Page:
—It has happened more than once that governments have wished unreasonably to increase the uses of billion, by decreeing that it should constitute a certain proportion, one-twentieth or one-fortieth part, for instance, of payments of every kind. This was actually debasing the money of the country exactly in this proportion, leaving out of consideration the real value of the billion. If it be decreed that merchants must accept in payment one-fortieth part billion, and this billon contains only one-fourth of its nominal value, the debasement is three-fourths of one-fortieth, or nearly 2 per cent. All prices rise in this proportion, and this without almost any noticeable effect at home; but accounts with foreign nations give warning of the evil, for the course of exchange becomes unfavorable in the same proportion.


—The poverty of the treasury is the motive which determines governments to tolerate or expressly authorize these abuses. Thus the French directory, when extremely hard pressed undertook to coin a quantity of copper décimes (nearly 20,000,000), and the right which it gave to private persons to use them in making payments enabled it to put them into circulation after having coined them. Mexico was flooded in like manner in 1835, with small pieces of a similar origin called quartillas.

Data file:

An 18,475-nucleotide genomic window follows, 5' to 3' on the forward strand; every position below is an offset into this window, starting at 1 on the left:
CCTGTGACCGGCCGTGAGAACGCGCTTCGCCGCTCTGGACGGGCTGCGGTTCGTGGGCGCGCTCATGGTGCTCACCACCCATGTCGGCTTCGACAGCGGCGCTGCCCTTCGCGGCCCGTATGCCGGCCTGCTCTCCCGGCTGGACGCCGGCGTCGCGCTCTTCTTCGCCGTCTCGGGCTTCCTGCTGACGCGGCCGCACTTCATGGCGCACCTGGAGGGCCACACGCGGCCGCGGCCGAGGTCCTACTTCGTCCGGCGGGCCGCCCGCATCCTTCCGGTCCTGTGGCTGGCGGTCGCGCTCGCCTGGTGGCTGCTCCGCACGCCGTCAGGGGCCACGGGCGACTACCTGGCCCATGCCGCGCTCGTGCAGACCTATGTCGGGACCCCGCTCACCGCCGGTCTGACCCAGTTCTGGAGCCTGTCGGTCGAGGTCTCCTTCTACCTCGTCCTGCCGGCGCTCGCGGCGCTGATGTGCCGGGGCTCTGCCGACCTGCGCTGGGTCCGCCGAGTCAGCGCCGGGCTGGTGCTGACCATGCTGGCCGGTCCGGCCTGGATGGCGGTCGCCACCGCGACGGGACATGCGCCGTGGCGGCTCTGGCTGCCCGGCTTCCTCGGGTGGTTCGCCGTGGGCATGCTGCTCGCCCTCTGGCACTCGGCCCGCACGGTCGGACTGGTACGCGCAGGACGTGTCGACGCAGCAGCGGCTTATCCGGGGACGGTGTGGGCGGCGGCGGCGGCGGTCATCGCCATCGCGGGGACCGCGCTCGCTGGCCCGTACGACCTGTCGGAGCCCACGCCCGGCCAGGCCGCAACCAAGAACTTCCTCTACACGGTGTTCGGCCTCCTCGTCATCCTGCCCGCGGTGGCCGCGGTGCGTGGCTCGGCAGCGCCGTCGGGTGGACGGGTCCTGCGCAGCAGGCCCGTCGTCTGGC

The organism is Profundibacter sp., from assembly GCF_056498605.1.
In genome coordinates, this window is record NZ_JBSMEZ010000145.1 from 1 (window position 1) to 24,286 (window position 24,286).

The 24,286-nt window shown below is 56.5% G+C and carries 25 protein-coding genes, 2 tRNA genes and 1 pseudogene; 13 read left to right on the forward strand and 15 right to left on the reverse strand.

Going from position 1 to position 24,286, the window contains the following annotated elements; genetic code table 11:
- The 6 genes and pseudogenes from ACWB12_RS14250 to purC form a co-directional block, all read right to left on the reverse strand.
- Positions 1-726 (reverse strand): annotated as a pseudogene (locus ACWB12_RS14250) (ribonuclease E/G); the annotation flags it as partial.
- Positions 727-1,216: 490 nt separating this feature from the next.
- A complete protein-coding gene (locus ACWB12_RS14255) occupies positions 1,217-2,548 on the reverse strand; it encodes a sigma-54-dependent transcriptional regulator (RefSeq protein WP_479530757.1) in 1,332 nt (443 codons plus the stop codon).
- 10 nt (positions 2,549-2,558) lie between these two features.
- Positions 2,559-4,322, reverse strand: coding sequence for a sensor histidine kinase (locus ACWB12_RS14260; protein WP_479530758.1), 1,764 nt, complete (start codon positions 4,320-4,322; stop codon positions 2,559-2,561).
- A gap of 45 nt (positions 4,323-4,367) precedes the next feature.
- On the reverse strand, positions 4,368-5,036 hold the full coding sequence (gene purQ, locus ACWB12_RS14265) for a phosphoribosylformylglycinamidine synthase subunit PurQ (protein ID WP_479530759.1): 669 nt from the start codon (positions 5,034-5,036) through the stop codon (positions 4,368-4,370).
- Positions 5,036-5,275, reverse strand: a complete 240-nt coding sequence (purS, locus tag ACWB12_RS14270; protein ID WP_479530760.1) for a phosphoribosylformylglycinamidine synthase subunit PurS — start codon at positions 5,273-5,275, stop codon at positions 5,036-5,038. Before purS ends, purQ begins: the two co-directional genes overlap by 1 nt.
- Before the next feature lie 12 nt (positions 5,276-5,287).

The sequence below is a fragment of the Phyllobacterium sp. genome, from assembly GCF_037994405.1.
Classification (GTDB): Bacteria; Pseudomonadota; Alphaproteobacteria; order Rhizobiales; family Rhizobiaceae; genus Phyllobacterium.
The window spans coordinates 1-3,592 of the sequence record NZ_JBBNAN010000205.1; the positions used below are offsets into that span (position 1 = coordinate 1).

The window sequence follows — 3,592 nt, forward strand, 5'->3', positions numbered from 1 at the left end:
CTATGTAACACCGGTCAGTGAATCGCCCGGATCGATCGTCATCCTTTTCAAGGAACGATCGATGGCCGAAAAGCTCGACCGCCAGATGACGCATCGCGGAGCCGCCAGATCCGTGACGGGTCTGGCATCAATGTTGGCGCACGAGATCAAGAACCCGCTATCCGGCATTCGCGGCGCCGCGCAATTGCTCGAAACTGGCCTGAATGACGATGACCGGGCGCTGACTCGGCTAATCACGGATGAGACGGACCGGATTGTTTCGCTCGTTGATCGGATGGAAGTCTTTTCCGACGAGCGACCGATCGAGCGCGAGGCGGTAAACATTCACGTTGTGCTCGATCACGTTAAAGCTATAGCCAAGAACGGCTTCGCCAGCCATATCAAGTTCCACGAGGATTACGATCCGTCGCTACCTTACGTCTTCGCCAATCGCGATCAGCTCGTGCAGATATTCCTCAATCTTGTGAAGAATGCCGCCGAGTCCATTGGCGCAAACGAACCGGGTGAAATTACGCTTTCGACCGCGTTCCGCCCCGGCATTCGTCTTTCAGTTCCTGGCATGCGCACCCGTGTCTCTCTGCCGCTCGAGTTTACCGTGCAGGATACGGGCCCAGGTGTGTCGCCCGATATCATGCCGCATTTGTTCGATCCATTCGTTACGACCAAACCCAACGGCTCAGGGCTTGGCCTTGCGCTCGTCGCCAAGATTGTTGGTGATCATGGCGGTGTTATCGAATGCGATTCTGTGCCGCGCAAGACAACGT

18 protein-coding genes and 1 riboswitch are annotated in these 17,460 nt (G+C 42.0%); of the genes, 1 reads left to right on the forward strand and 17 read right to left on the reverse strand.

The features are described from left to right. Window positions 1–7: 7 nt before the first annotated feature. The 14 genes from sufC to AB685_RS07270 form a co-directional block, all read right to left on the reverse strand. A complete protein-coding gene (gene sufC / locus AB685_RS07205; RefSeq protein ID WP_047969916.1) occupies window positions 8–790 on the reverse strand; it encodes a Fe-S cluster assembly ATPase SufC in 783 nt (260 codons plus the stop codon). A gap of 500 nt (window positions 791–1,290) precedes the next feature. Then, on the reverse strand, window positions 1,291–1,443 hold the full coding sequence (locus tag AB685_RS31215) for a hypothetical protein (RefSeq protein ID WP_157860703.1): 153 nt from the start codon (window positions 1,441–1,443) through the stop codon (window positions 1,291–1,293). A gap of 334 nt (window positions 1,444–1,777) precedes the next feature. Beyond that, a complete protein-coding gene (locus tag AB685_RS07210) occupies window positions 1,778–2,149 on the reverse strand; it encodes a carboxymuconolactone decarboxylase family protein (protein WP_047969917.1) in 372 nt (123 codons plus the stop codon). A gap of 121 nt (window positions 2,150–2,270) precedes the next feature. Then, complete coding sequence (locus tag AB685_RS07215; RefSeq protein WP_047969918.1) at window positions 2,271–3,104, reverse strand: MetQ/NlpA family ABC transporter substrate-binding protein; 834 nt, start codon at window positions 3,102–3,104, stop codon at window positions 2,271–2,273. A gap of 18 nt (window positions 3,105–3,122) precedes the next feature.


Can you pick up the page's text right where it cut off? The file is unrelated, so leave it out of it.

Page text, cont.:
—This mischievous practice is met with several times in French history. It is met with under the old régime in the times immediately preceding the revolution. Necker, who had been a banker, and in this quality had recognized the inconvenience of the practice, although tolerably familiar with the principles of public economy, did away with it. The directory, with monstrous effrontery, restored it in 1796 by a simple resolution. Beginning with this year, in all commercial payments one-fortieth part was paid in copper coin. This abuse, once established in principle, led to many other vicious practices. So-called banks were established, which issued notes payable in copper coins. Under pretext of correcting the most palpable inconveniences of the abuse, this served to sanction it, and to give it consistency; this was giving private individuals an interest in it, who would violently defend it when attacked. The bank of France itself, under the directorship of Cretet, paid the proportion allowed its own notes in copper coin. Mollien gives some curious details on this subject in his Mémoires d'un ministre du Trésor, vol. 3, pp. 165, 469. Finally, in 1810, this enlightened minister obtained of the emperor Napoleon a decree which forbade the use of copper coins in commercial payments, except in making change, to an amount not exceeding five francs. The receivers of the public revenues had, up to the time of the issuing of this decree, taken an excessive proportion of sous; so that nine-tenths of the receipts from the mail service consisted of sous, and in a total budget of 850,000,000 francs, some 40 millions in sous were annually paid into the treasury. All the receivers of the revenue were ordered, by this decree, to be very severe on this point in future. Those who were likely to receive considerable quantities of these sous were paid a supplementary salary to induce them to reduce to an insignificant proportion the quantity of copper they took in. Nothing more was needed to destroy a custom which savored of the grossness and ignorance of barbarous times.